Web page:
Monday, March 30, 2015

Ham Stock {Easter Leftovers}

Use kitchen scraps and a leftover ham bone to make something from nothing--your own ham stock.
Add caption

If you have an Easter ham, don't just throw away the bone! Just like the myriad of uses for a leftover ham that I've blogged about (I even had Leftover Ham Week!) there are many ways you can use a ham bone after Easter. On this blog I've made Ham and Bean Soup using a ham bone. Not yet ready for blog prime time, I add a ham bone to my dry beans during cooking (I've been working up some bean dips). Today I'm going to share how I make ham stock.
measuring the defatted stock before reheating to see how many jars I need

You can freeze this recipe--in zip top bags or in canning jars. I used to freeze my ham stock in jars. I was even smart enough to  slick a piece of tape on the wonderful storage lid (Amazon affiliate link) and scribble 'Ham Stock' on top. [That way the jar wouldn't be confused with the jars of vegetable stock or Thai turkey stock also in the freezer.] However, I really suck at the pre-planning aspect of cooking and would rarely have a jar of stock thawed when I wanted to use it.

After reading Cathy Barrow's pressure canning article in the Washington Post [because my mom mailed it to me!] I shared the article with my spouse. You can see it here. Cathy's calm and reasoned approach to pressure canning appealed to his engineer brain [or maybe it was an excuse for him to also buy an expensive toy, I don't know]. I am now the proud owner of a pressure canner. Yes, I could also cook in this, and that may be a future post, but it's 15 quarts which is double my pretty purple pot shown below and I'm not quite sure what I'd be cooking that much of. So for now--canning.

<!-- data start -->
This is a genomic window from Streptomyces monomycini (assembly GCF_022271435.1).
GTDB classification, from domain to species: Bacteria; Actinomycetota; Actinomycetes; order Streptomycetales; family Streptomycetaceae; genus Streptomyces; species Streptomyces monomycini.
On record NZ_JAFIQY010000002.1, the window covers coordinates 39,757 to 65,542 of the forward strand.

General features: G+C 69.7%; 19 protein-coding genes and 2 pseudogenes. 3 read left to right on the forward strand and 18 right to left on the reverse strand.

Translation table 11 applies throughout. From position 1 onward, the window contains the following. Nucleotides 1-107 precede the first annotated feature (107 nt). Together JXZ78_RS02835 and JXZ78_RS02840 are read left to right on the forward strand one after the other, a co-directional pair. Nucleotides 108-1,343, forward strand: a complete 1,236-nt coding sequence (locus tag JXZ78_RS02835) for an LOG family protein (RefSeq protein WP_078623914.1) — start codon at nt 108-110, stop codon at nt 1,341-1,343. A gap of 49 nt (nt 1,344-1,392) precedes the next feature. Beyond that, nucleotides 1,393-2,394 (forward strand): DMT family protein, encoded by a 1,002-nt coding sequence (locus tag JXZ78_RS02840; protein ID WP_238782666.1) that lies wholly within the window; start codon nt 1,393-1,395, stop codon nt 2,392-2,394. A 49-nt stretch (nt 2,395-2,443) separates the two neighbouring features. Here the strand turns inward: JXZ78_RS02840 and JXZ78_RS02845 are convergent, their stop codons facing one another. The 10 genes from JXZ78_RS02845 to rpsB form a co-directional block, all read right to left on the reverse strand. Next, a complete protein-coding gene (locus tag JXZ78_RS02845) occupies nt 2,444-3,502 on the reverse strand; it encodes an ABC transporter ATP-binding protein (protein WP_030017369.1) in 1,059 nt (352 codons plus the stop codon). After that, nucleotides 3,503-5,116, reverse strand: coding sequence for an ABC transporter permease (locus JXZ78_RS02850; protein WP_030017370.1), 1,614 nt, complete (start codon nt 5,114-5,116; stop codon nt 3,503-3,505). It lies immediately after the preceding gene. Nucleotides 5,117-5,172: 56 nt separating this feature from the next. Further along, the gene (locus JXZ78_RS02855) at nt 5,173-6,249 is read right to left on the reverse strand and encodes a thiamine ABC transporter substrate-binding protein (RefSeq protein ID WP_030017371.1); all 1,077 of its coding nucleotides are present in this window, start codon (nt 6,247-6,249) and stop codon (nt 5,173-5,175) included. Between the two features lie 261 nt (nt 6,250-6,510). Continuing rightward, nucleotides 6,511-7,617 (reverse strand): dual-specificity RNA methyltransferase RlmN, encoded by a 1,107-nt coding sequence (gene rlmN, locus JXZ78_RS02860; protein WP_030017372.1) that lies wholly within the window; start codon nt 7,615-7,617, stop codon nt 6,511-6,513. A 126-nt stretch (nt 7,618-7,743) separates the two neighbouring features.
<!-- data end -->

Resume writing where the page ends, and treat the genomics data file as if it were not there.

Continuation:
ready to strain

My recipe uses elements from the meat stock recipe that came with the All American® Canner (Amazon affiliate link) , the Ball Blue Book (Amazon affiliate link) , the National Center for Home Food Preservation, and Food in Jars--my favorite 'go to' blog when I want to branch out and play while putting up food.
the set up--reheating the defatted stock while the pressure canner is standing by

Ham Stock (for defatted stock, this is a 2 day process)

1 leftover ham bone (don't go crazy getting every last scrap of meat off)
1 Soup Pack (see this post for directions on how to save kitchen scraps over time to make one)
or 1 to 2 cups carrot peels + 1 to 2 cups onion skins + 1 to 2 cups celery leaves
1 bay leaf
10 to 12 peppercorns
water (4 to 5 quarts to start)
¼ cup apple cider vinegar

Place ham bone and soup pack in a large pot (mine is my 7 qt pretty purple pot but you ain't buying it from Amazon and I've already linked a whole ton of stuff so I'll leave it at that). Add bay leaf and peppercorns then pour water over, and add the shot of apple cider vinegar. Heat gently on the stove until it gets to a simmer (I use my fancy pants power burner on low for this). Skim off any foam that clings to the edges. Simmer for 8 hours, adding additional water as necessary to keep the bone mostly covered. Strain the stock (I just use my regular colander which has fairly small holes but is not a 'fine mesh' strainer) and chill overnight. The next day, scrape the solidified fat off and discard. 
If you're freezing the stock, this is when you pour it into zip top bags or canning jars, making sure to leave room for expansion once the liquid is frozen, label, and freeze.
If you're going to pressure can, this is when I leave it up to the experts and direct you to this site.
steam is escaping the petcock at a constant stream--ready to put the gauge on and start the timer

Friday, March 27, 2015

Crispy Baked Old Bay Swai with Minted Farm Share Peas

Spicy seasoned swai on a bed of fresh minted farm share peas.